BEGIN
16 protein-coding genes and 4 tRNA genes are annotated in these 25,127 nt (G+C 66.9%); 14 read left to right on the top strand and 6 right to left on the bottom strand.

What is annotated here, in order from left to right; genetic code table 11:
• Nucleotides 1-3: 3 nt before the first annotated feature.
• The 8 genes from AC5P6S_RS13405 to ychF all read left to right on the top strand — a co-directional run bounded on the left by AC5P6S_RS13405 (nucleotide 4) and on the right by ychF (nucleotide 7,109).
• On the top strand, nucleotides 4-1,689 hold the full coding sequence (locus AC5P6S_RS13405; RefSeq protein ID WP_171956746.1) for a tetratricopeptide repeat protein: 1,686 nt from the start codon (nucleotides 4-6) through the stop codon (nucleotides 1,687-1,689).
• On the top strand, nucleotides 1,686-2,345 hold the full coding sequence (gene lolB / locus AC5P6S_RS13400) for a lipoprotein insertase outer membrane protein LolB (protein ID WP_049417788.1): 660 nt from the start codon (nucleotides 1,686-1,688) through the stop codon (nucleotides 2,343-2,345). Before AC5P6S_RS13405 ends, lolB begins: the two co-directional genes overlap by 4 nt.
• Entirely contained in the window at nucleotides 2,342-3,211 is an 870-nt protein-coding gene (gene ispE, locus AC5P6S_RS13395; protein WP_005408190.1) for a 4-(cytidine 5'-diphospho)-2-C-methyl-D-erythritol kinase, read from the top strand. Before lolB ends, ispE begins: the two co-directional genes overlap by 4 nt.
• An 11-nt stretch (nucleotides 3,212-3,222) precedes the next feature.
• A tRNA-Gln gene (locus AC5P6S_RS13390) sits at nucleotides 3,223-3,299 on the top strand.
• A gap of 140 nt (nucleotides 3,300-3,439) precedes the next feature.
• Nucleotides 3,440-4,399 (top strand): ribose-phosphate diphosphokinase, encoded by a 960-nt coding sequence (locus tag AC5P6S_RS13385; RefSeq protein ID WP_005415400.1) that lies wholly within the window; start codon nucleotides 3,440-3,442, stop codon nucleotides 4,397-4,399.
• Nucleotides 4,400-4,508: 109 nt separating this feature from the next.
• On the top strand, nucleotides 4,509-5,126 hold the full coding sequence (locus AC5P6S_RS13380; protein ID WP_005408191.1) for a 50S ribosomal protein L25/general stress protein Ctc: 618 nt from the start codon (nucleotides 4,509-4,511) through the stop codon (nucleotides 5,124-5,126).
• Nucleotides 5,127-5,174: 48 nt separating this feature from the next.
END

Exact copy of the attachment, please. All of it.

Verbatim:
16 protein-coding genes and 4 tRNA genes are annotated in these 25,127 nt (G+C 66.9%); 14 read left to right on the top strand and 6 right to left on the bottom strand.

What is annotated here, in order from left to right; genetic code table 11:
• Nucleotides 1-3: 3 nt before the first annotated feature.
• The 8 genes from AC5P6S_RS13405 to ychF all read left to right on the top strand — a co-directional run bounded on the left by AC5P6S_RS13405 (nucleotide 4) and on the right by ychF (nucleotide 7,109).
• On the top strand, nucleotides 4-1,689 hold the full coding sequence (locus AC5P6S_RS13405; RefSeq protein ID WP_171956746.1) for a tetratricopeptide repeat protein: 1,686 nt from the start codon (nucleotides 4-6) through the stop codon (nucleotides 1,687-1,689).
• On the top strand, nucleotides 1,686-2,345 hold the full coding sequence (gene lolB / locus AC5P6S_RS13400) for a lipoprotein insertase outer membrane protein LolB (protein ID WP_049417788.1): 660 nt from the start codon (nucleotides 1,686-1,688) through the stop codon (nucleotides 2,343-2,345). Before AC5P6S_RS13405 ends, lolB begins: the two co-directional genes overlap by 4 nt.
• Entirely contained in the window at nucleotides 2,342-3,211 is an 870-nt protein-coding gene (gene ispE, locus AC5P6S_RS13395; protein WP_005408190.1) for a 4-(cytidine 5'-diphospho)-2-C-methyl-D-erythritol kinase, read from the top strand. Before lolB ends, ispE begins: the two co-directional genes overlap by 4 nt.
• An 11-nt stretch (nucleotides 3,212-3,222) precedes the next feature.
• A tRNA-Gln gene (locus AC5P6S_RS13390) sits at nucleotides 3,223-3,299 on the top strand.
• A gap of 140 nt (nucleotides 3,300-3,439) precedes the next feature.
• Nucleotides 3,440-4,399 (top strand): ribose-phosphate diphosphokinase, encoded by a 960-nt coding sequence (locus tag AC5P6S_RS13385; RefSeq protein ID WP_005415400.1) that lies wholly within the window; start codon nucleotides 3,440-3,442, stop codon nucleotides 4,397-4,399.
• Nucleotides 4,400-4,508: 109 nt separating this feature from the next.
• On the top strand, nucleotides 4,509-5,126 hold the full coding sequence (locus AC5P6S_RS13380; protein ID WP_005408191.1) for a 50S ribosomal protein L25/general stress protein Ctc: 618 nt from the start codon (nucleotides 4,509-4,511) through the stop codon (nucleotides 5,124-5,126).
• Nucleotides 5,127-5,174: 48 nt separating this feature from the next.